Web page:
3. Replace whole milk with skim, 1% or 2% milk.
  4. Replace one whole egg with 2 egg whites in cooking and cook egg dishes with half the yolks and twice the whites.
  5. Experiment with low-sodium seasonings and spices to replace added salt and fat.
  6. Replace sour cream or cream cheese with buttermilk, low fat creamed cottage cheese, or yogurt cheese (strain plain non-fat yogurt 6 hours through a coffee filter, use portion in filter).
  7. Choose light meat poultry. Remove skin from poultry before cooking, if possible; definitely remove skin before eating.
  8. Chill broth and skim off fat from top before using.
  9. Cook meals over dry heat.
  10. Choose lean cuts of beef and pork; trim all visible fat; limit meat consumption.
  11. Instead of butter, margarine, or cream cheese, use jelly or jam on breads. They still have calories, but not as much fat.
  12. Eat occasional meatless meals.
  13. Eat more fish.
  14. Eat more complex carbohydrates (whole grains, legumes, fruits and vegetables).
  15. Eat more whole grains.
  16. Reduce size of meat, poultry, and fish portions to 3-4 oz. per meal (about the size of the palm of your hand).
  17. Replace sugared sweets with natural sweets like fruit.
  18. Drink more water.
  19. If you drink alcohol, limit consumption to no more than 2 drinks per day.
  20. Use wine to sauté instead of butter.


Calorie Calculator Calorie Calculator is brought to you by Stevens Creek Software. Find out more about our products: The Athlete's Diary software Multisport training log for Windows, Macintosh, and DOS. Free trial copy available for online download.

Calories required during the day

The number of calories you need to eat each day is determined by how much energy you need to maintain your lean mass and the internal functions of your body's processes (heart beating, lungs inhaling and exhaling, cell metabolism, any life-supporting function).

Your Basal Metabolic Rate (BMR) is the rate at which your body spends energy for maintenance activities each hour. You can learn how to calculate your own BMR using the instructions below, or go to a free online BMR calculator.

How to calculate your BMR:

A) Divide your weight by 2.2 ( = your weight in kilograms)
Multiply that number by the BMR factor (1 for a man, .9 for a woman)
Multiply that number by 24 (for hours in a day)
This is your BMR.

B) Add that number to your activity level, which is:
Sedentary = 40-50% of your BMR
Light activity = 55-65% of your BMR
Moderate activity = 65-75% of your BMR
Heavy activity = 75-100% of your BMR
This is your activity level energy requirements.

C) Add the numbers from A and B together.
This is your daily calorie requirement.
You need to eat at least this much to maintain your current body weight.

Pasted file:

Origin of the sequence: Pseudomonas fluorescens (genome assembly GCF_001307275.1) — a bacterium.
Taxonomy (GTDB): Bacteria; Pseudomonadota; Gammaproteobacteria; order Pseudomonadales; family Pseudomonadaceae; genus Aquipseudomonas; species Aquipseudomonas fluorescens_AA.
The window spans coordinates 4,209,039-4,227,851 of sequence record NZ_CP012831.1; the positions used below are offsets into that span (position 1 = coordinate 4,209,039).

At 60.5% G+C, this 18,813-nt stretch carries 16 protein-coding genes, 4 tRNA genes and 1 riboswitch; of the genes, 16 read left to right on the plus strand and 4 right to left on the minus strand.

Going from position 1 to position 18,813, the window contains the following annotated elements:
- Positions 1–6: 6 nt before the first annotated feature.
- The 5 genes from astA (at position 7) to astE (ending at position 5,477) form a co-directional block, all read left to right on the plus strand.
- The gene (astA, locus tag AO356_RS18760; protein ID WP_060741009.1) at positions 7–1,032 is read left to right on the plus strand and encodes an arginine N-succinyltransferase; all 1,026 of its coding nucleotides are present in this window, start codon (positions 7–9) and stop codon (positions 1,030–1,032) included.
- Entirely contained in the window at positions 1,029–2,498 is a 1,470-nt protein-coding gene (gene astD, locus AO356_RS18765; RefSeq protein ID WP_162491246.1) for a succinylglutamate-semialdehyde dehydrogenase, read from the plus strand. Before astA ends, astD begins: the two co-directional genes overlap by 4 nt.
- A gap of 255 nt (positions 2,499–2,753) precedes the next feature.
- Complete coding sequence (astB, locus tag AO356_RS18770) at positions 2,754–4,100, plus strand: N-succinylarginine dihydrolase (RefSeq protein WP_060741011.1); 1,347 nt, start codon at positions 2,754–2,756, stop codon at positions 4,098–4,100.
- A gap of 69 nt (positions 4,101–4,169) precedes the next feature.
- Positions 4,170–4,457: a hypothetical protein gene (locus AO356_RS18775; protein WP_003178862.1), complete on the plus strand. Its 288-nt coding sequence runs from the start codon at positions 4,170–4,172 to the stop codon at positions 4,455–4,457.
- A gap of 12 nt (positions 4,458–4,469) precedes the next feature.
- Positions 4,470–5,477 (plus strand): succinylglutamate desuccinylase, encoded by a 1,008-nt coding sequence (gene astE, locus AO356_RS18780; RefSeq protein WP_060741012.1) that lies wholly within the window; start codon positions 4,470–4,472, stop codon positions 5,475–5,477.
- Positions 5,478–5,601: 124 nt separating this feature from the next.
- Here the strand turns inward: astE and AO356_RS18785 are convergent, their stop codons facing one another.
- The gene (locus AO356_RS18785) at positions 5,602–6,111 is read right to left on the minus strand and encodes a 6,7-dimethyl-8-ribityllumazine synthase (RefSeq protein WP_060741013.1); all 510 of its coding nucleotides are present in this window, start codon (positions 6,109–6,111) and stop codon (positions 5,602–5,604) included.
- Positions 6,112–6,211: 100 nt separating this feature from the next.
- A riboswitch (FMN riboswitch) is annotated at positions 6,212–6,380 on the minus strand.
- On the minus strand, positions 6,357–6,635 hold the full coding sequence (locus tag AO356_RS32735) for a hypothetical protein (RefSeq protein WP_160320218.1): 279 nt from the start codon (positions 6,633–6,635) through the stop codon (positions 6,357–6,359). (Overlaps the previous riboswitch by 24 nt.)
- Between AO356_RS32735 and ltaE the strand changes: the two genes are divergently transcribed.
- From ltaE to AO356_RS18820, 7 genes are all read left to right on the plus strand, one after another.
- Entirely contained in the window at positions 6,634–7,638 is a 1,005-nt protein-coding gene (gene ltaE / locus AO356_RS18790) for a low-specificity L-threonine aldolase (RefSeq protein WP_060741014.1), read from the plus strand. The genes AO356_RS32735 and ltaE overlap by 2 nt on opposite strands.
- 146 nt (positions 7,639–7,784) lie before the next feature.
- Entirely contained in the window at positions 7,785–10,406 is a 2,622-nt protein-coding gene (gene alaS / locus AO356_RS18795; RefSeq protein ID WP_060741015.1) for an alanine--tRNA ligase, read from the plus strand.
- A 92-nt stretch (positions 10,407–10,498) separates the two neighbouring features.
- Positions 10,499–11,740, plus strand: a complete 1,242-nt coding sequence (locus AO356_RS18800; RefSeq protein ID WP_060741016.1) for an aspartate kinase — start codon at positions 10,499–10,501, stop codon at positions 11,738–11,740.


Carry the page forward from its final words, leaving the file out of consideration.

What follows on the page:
To lose weight, cut about 500 calories per day (for a 2,000 calorie-per-day diet).

BMR Calculation Examples:

Jack weighs 190 pounds and has a moderate activity level:
Jack's BMR = (190/2.2)*1*24 = 2,072 calories
Jack's Activity level lower limit = 2,072*.65 = 1,347 calories
Jack's Activity level upper limit = 2,072*.75 = 1,554 calories
Jack's Calories per day = 3,419-to-3,626 calories

Jill weighs 120 pounds and has a heavy activity level:
Jill's BMR = (120/2.2)*.9*24 =1,178 calories
Jill's Activity level lower limit = 1,178*.75 = 884 calories
Jill's Activity level upper limit = 1,178*1 = 1,178 calories
Jill's Calories per day = 2,062-to-2,356 calories

BMR calculations are average estimations. Your actual BMR fluctuates, depending on these factors:

Age - younger people have a higher BMR. Older people have less lean mass.
Height - tall, thin people have a higher BMR.
Growth - children and pregnant women have a higher BMR.
Body Composition - people with more lean tissue have a higher BMR.
Fever - fever increases your BMR.
Stress - stress increases your BMR.
Inside/Outside Temperature - heat and cold both raise your BMR.
Fasting - lowers your BMR.

More tools

Sample dietary distribution plans based on caloric needs

Reducing calorie consumption to lose weight

Want to know how many calories you're burning?
Try this
online activity calculator.Free Calorie Counter

Welcome to the Global Health and Fitness (GHF) Calorie Calculator. Here, you'll find out how many calories your body "burns" (used or expended) for more than 70 different exercises/activities. Factors used in the GHF Calorie Calculator are based on information from the American College of Sports Medicine (ACSM). Your web browser must support JavaScript (Netscape or Internet Explorer 3.0, or higher) to use the GHF Calorie Calculator.

Simply enter your name and e-mail address and click on Submit to begin. Your name and e-mail address will not be sold to any other company and is only used for the purpose of letting you know when updates have been made to the Calorie Calculator and our web site.